4 Great Washington Sno-Parks for Your Winter Adventures

Updated March 27, 2019

Washingtonians are blessed with more than 100 state parks that offer everything from hiking and rock climbing to fishing, kayaking and windsurfing.

People here are also lucky to have more than 120 Sno-Parks — that’s right, more than 120 — to keep the fun and activity going strong through all winter months. From cross-country and downhill skiing to sledding, snowshoeing and even skijoring, Washington’s Sno-Parks make it possible to do just about anything out in the snow.

Here are a few of our favorite parks to go check out:

South Summit — Twelve miles east of Twisp, this scenic Sno-Park has close to 30 miles of groomed cross-country ski trails that wind through soaring ponderosas and past expansive mountain views. There’s a wide variety of terrain, from beginner to more advanced. The Sno-Park, which is also popular with dog sledders, sits right near Loup Loup Ski Bowl, a small downhill ski area that also has a tubing hill and, as of this year, groomed trails for fat biking.

Gold Creek — Sure, this popular Sno-Park just 2 miles east of the Snoqualmie summit gets bustling on fine winter days, but that’s no reason not to check it out. On clear days, the views include Rampart Ridge and Kendall Peak; on any day, the activities here can include sledding, snowshoeing, cross-country skiing (ungroomed) and snowmobiling. The park’s flat expanse makes it a great one for beginning snowshoers.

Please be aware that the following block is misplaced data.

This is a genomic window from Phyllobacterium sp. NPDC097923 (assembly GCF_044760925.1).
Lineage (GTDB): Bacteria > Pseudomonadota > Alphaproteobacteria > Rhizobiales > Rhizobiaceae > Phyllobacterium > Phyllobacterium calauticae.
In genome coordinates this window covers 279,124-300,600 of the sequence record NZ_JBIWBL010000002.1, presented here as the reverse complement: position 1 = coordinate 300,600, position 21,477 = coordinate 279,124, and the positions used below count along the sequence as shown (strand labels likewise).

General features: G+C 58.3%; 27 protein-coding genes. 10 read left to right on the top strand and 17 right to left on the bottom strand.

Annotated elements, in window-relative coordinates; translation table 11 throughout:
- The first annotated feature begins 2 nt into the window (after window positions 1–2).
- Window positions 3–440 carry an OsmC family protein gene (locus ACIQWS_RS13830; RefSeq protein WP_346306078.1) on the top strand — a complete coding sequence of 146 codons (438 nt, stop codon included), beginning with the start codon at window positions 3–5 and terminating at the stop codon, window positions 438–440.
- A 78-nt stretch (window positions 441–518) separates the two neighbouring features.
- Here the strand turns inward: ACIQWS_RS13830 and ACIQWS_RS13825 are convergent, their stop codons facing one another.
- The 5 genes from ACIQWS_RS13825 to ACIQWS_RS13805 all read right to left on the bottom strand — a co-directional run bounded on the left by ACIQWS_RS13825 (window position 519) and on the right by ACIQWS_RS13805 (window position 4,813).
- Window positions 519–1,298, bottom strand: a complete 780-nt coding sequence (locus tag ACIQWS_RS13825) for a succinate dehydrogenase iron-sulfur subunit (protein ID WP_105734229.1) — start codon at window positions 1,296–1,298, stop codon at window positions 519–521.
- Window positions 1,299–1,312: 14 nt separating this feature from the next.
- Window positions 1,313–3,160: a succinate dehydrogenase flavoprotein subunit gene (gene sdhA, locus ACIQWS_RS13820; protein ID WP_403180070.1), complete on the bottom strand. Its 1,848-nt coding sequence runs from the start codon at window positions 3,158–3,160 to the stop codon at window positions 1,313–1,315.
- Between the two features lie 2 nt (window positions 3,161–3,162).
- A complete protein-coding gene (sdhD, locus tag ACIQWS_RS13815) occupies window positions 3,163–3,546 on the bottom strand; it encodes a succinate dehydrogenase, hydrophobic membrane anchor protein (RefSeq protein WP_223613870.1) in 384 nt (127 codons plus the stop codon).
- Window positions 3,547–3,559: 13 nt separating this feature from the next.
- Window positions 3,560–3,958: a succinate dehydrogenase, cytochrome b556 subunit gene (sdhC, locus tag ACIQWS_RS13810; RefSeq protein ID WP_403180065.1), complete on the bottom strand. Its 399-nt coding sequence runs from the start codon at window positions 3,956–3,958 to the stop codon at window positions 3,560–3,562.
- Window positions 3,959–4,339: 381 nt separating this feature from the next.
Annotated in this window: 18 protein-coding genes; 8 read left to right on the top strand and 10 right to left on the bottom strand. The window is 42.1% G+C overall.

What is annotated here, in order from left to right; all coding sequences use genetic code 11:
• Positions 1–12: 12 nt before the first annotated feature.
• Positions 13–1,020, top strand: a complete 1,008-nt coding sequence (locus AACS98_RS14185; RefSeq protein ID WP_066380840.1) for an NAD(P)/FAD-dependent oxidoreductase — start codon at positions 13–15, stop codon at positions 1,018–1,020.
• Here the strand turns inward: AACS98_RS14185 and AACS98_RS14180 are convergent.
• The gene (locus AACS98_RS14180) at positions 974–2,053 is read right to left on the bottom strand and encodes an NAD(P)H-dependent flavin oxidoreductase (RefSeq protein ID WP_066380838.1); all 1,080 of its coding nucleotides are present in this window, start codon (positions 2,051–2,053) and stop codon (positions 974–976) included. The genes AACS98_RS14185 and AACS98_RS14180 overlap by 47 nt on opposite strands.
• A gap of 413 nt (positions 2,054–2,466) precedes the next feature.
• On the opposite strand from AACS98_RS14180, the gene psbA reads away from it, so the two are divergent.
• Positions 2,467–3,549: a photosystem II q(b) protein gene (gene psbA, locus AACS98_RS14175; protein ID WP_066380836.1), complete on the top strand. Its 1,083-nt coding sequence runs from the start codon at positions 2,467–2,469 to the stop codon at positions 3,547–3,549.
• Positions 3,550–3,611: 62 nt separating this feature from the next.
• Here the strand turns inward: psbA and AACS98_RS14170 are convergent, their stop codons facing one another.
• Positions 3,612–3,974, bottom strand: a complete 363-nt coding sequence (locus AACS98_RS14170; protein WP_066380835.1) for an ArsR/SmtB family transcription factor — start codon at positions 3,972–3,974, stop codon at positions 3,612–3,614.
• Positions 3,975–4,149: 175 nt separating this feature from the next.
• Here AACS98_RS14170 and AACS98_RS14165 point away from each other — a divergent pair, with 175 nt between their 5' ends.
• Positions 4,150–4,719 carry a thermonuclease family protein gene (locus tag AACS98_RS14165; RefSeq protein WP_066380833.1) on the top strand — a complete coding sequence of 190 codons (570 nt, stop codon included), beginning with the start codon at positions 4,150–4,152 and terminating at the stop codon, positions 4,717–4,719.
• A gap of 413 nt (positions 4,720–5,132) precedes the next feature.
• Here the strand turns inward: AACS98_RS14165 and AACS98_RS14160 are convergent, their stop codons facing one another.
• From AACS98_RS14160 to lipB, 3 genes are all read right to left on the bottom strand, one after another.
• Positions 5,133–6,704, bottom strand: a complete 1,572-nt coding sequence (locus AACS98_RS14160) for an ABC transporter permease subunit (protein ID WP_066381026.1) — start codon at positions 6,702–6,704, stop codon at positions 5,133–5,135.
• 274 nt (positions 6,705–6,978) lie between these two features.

Marble Mountain — Skiers, snowshoers, climbers and snowmobilers all share the same parking lot at this Sno-Park near Mount St. Helens, so it can get a little hectic at times. But once you’re out doing your thing — climbing the tough, 12-mile roundtrip Swift Creek route up to the summit and back, skiing to pretty little June Lake or motoring through the forests — you’ll forget about the hustle and enjoy some incredible views, towering trees and fresh mountain air.

Mt. Spokane — Many Sno-Parks are small, quaint little pullouts on the side of the road that lead to quiet skiing and snowshoeing trails. Mt. Spokane is not one of those. At 13,919 acres, Mt. Spokane State Park is actually Washington’s largest state park. It offers more than 15 groomed miles of nordic skiing, designated trails for snowmobiles and the Mt. Spokane Ski & Snowboard Park. The latter features nearly 1,500 acres of skiable terrain, 45 designated runs and five double chairs; there’s also a terrain park and a tubing hill.



All state Sno-Parks in Washington require a Sno-Park pass. Some with more developed facilities require additional fees as well, so check the details to make sure you’re playing by the rules at each park.